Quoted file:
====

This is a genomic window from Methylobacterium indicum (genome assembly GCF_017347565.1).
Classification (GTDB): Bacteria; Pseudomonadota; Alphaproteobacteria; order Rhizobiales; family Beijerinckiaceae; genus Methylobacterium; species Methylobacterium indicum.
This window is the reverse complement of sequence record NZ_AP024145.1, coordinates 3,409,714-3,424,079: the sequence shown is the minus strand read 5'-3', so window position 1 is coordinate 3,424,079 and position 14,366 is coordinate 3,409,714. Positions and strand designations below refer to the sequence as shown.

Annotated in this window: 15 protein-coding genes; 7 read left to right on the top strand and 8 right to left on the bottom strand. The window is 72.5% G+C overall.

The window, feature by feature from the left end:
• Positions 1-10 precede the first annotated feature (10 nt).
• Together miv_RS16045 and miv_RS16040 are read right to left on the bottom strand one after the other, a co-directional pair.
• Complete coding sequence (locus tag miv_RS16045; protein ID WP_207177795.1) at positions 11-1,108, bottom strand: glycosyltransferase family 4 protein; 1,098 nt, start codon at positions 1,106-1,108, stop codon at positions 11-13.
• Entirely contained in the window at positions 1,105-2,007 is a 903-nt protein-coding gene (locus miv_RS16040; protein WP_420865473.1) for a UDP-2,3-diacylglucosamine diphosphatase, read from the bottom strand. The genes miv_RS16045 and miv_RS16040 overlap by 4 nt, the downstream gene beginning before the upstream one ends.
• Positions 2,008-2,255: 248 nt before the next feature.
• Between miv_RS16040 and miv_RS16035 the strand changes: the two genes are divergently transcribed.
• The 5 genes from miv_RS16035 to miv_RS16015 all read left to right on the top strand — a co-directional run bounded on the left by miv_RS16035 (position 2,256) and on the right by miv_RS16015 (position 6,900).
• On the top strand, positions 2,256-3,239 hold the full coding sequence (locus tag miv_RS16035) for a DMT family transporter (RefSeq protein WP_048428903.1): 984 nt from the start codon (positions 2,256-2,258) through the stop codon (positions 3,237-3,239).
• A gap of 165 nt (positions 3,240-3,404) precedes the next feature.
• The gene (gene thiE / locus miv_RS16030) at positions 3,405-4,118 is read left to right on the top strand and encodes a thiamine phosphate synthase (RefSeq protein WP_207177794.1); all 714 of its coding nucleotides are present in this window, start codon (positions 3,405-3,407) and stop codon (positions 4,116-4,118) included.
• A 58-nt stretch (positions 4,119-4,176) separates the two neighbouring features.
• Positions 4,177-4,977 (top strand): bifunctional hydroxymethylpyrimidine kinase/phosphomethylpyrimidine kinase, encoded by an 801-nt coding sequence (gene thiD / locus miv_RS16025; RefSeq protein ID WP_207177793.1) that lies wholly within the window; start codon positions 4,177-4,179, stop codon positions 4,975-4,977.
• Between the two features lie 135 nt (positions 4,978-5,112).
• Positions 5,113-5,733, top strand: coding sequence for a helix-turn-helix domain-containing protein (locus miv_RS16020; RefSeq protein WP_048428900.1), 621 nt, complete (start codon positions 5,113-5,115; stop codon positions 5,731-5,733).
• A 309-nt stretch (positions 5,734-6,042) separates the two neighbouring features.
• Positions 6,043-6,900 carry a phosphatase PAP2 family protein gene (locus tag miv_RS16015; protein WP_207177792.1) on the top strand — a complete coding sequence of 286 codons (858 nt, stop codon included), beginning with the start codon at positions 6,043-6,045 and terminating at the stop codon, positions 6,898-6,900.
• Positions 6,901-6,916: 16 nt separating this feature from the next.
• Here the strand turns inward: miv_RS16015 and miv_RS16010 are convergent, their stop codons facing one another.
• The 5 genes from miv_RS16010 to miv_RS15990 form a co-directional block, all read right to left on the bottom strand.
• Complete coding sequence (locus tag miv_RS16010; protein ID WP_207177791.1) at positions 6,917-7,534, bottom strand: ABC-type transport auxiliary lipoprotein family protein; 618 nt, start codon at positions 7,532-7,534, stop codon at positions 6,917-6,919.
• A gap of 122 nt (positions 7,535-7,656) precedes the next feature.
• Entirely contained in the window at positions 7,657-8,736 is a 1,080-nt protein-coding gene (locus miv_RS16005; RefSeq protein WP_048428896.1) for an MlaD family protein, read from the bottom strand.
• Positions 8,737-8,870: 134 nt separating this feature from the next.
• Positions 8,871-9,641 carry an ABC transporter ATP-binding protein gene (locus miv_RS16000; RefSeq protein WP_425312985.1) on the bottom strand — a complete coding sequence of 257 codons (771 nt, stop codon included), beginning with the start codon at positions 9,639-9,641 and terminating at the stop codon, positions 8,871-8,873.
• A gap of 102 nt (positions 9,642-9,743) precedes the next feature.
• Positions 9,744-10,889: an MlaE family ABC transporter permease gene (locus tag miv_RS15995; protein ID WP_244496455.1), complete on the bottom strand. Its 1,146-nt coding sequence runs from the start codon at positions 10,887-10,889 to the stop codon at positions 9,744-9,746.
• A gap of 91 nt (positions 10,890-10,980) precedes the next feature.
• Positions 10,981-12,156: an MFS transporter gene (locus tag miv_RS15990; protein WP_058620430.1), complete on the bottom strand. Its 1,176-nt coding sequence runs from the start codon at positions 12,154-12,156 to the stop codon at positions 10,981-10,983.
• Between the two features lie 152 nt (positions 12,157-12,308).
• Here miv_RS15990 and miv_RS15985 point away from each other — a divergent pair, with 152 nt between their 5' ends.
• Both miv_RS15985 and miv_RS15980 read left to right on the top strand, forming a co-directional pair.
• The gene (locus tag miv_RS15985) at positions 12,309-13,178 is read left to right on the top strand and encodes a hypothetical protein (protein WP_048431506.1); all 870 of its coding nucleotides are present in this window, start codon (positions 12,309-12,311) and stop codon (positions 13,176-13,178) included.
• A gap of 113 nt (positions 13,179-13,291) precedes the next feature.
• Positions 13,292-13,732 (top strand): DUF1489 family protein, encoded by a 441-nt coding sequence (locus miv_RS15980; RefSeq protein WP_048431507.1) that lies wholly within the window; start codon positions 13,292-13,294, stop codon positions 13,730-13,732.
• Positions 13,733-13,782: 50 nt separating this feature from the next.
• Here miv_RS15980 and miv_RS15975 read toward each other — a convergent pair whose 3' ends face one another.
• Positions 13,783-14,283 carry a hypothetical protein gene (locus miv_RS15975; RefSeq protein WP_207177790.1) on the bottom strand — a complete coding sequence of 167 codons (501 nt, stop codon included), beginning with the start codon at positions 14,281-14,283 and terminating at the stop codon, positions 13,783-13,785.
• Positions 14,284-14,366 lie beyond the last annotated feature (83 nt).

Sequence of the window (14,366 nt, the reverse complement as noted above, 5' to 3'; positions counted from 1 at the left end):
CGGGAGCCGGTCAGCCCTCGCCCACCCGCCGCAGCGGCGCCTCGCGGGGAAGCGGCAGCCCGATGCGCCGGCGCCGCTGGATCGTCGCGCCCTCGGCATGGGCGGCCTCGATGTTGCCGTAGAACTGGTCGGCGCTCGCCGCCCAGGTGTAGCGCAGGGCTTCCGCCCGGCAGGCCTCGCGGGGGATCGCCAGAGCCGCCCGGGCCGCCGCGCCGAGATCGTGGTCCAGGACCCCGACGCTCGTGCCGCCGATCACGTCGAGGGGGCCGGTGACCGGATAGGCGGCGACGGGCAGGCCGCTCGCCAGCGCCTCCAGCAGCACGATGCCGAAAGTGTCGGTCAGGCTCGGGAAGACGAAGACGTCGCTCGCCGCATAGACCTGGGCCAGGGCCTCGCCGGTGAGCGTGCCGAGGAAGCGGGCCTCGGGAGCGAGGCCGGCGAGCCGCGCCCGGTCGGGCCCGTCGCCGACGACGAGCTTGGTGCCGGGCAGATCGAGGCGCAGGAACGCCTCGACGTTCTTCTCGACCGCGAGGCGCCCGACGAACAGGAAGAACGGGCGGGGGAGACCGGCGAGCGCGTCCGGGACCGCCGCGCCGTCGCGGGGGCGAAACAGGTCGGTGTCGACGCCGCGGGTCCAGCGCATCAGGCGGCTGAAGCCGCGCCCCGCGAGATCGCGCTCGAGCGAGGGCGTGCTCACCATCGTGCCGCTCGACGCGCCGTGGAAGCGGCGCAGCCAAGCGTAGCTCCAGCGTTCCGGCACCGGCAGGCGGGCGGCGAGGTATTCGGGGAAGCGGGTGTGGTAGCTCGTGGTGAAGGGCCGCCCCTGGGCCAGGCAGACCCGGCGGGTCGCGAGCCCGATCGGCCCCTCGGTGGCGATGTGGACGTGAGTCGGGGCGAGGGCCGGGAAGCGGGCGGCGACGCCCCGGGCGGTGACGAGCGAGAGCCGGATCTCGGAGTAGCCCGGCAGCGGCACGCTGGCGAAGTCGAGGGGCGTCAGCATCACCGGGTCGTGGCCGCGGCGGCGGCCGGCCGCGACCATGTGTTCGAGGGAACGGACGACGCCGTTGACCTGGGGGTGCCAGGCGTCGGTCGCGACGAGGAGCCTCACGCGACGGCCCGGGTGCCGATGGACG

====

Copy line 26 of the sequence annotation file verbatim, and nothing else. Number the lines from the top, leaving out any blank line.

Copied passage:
• A gap of 122 nt (positions 7,535-7,656) precedes the next feature.